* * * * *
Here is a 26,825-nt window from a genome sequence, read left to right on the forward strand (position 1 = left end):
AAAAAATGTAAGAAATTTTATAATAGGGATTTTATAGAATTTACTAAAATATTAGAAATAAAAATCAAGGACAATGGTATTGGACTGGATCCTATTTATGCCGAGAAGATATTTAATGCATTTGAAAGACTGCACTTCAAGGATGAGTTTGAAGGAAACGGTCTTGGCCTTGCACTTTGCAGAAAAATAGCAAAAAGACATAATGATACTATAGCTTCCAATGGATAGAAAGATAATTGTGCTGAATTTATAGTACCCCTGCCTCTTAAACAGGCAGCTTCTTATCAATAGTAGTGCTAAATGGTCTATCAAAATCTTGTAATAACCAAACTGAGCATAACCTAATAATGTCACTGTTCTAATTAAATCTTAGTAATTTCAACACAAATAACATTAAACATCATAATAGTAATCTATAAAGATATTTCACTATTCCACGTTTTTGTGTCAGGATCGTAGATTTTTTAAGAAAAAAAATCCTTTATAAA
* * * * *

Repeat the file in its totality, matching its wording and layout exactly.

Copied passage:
Here is a 26,825-nt window from a genome sequence, read left to right on the forward strand (position 1 = left end):
AAAAAATGTAAGAAATTTTATAATAGGGATTTTATAGAATTTACTAAAATATTAGAAATAAAAATCAAGGACAATGGTATTGGACTGGATCCTATTTATGCCGAGAAGATATTTAATGCATTTGAAAGACTGCACTTCAAGGATGAGTTTGAAGGAAACGGTCTTGGCCTTGCACTTTGCAGAAAAATAGCAAAAAGACATAATGATACTATAGCTTCCAATGGATAGAAAGATAATTGTGCTGAATTTATAGTACCCCTGCCTCTTAAACAGGCAGCTTCTTATCAATAGTAGTGCTAAATGGTCTATCAAAATCTTGTAATAACCAAACTGAGCATAACCTAATAATGTCACTGTTCTAATTAAATCTTAGTAATTTCAACACAAATAACATTAAACATCATAATAGTAATCTATAAAGATATTTCACTATTCCACGTTTTTGTGTCAGGATCGTAGATTTTTTAAGAAAAAAAATCCTTTATAAA